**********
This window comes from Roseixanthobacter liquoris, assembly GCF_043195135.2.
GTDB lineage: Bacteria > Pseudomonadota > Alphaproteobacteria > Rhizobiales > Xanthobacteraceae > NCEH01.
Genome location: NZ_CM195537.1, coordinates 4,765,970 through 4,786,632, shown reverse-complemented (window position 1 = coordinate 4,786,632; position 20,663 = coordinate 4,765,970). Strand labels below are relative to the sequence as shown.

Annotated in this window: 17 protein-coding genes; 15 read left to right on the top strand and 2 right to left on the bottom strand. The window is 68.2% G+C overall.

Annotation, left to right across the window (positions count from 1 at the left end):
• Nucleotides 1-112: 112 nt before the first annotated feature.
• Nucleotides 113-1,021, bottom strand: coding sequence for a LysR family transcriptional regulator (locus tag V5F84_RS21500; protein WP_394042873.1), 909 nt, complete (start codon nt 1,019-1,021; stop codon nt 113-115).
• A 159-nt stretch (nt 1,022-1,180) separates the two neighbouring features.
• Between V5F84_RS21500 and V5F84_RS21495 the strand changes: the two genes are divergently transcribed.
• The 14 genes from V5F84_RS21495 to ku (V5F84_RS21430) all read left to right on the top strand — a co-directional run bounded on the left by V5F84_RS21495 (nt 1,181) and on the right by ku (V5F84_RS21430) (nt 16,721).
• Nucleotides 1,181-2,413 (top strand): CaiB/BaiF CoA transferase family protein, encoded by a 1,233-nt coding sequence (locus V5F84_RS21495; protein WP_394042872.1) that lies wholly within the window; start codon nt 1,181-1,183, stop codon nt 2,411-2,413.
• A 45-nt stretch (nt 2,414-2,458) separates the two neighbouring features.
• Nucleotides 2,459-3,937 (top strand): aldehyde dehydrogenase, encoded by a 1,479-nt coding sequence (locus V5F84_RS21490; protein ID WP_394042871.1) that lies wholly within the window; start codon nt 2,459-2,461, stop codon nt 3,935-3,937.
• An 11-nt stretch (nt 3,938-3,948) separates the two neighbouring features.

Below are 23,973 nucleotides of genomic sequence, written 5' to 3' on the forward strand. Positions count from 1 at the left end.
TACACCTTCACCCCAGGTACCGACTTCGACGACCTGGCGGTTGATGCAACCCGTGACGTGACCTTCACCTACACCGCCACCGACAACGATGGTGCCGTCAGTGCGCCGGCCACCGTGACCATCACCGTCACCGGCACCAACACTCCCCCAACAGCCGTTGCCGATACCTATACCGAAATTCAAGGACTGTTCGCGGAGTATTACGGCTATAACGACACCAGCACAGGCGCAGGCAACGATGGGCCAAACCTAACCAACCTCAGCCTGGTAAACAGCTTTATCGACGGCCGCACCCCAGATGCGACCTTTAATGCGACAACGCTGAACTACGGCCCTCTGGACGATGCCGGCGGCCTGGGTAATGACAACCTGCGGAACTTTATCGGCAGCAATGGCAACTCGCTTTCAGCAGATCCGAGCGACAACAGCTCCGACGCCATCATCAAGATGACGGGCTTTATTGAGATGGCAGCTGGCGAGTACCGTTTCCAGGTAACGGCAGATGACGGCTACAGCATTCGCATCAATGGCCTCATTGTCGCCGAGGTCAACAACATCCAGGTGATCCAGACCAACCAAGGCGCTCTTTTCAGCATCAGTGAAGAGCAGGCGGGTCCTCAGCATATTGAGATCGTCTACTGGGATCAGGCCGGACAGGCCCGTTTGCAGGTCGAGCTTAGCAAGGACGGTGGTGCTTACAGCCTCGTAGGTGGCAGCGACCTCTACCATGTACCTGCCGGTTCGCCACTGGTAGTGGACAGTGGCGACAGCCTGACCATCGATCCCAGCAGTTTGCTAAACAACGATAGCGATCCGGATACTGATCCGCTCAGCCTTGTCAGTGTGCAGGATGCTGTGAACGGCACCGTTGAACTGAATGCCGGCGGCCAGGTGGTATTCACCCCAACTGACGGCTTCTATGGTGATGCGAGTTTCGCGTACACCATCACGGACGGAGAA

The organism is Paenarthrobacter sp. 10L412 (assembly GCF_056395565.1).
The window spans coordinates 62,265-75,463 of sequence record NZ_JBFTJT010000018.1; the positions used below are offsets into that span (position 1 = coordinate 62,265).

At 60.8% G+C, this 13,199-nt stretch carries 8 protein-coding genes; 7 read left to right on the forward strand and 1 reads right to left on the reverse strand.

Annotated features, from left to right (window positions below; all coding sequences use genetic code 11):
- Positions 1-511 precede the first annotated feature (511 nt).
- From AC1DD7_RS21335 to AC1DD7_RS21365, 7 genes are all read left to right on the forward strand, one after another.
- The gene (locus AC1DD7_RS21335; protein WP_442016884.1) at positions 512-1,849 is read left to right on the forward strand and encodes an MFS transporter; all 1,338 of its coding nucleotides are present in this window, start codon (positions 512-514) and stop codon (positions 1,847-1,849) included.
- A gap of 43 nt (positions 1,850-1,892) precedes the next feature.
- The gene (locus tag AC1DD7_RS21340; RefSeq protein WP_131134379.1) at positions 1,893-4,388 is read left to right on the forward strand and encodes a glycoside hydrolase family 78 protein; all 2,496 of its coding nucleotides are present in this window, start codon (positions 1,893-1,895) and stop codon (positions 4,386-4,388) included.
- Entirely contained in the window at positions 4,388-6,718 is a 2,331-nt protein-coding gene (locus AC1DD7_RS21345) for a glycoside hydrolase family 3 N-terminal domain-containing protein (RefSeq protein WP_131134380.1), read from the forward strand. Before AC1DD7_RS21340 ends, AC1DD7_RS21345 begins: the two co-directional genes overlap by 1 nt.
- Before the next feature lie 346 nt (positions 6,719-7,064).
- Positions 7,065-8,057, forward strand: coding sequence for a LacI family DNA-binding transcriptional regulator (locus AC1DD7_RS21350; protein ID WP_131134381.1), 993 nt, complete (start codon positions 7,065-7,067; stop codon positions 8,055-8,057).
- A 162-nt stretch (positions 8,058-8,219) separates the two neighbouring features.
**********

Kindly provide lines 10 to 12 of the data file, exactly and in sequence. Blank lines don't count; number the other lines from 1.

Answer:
• The 14 genes from V5F84_RS21495 to ku (V5F84_RS21430) all read left to right on the top strand — a co-directional run bounded on the left by V5F84_RS21495 (nt 1,181) and on the right by ku (V5F84_RS21430) (nt 16,721).
• Nucleotides 1,181-2,413 (top strand): CaiB/BaiF CoA transferase family protein, encoded by a 1,233-nt coding sequence (locus V5F84_RS21495; protein WP_394042872.1) that lies wholly within the window; start codon nt 1,181-1,183, stop codon nt 2,411-2,413.
• A 45-nt stretch (nt 2,414-2,458) separates the two neighbouring features.